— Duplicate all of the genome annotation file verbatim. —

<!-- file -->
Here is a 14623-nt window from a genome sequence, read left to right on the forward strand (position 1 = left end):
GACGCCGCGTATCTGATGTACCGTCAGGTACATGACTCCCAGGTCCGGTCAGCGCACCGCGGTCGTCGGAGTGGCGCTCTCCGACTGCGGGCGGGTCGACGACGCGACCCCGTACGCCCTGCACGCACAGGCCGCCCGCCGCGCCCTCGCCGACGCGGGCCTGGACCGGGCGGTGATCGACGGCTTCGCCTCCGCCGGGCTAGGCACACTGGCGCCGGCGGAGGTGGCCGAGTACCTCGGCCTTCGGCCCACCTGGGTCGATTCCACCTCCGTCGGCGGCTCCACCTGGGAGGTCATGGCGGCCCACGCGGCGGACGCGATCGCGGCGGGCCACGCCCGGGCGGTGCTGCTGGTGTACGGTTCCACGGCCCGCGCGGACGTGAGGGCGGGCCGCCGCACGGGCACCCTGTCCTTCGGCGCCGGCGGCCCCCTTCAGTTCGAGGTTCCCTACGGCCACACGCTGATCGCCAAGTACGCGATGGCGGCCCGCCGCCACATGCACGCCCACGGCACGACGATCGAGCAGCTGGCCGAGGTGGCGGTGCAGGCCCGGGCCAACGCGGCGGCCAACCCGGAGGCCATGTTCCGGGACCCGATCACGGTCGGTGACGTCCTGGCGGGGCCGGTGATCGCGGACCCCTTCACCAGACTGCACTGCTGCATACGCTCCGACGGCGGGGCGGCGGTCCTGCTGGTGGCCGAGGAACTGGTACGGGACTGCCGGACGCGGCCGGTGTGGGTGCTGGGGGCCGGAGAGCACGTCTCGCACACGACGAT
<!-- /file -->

Here is a 14623-nt window from a genome sequence, read left to right on the forward strand (position 1 = left end):
GACGCCGCGTATCTGATGTACCGTCAGGTACATGACTCCCAGGTCCGGTCAGCGCACCGCGGTCGTCGGAGTGGCGCTCTCCGACTGCGGGCGGGTCGACGACGCGACCCCGTACGCCCTGCACGCACAGGCCGCCCGCCGCGCCCTCGCCGACGCGGGCCTGGACCGGGCGGTGATCGACGGCTTCGCCTCCGCCGGGCTAGGCACACTGGCGCCGGCGGAGGTGGCCGAGTACCTCGGCCTTCGGCCCACCTGGGTCGATTCCACCTCCGTCGGCGGCTCCACCTGGGAGGTCATGGCGGCCCACGCGGCGGACGCGATCGCGGCGGGCCACGCCCGGGCGGTGCTGCTGGTGTACGGTTCCACGGCCCGCGCGGACGTGAGGGCGGGCCGCCGCACGGGCACCCTGTCCTTCGGCGCCGGCGGCCCCCTTCAGTTCGAGGTTCCCTACGGCCACACGCTGATCGCCAAGTACGCGATGGCGGCCCGCCGCCACATGCACGCCCACGGCACGACGATCGAGCAGCTGGCCGAGGTGGCGGTGCAGGCCCGGGCCAACGCGGCGGCCAACCCGGAGGCCATGTTCCGGGACCCGATCACGGTCGGTGACGTCCTGGCGGGGCCGGTGATCGCGGACCCCTTCACCAGACTGCACTGCTGCATACGCTCCGACGGCGGGGCGGCGGTCCTGCTGGTGGCCGAGGAACTGGTACGGGACTGCCGGACGCGGCCGGTGTGGGTGCTGGGGGCCGGAGAGCACGTCTCGCACACGACGAT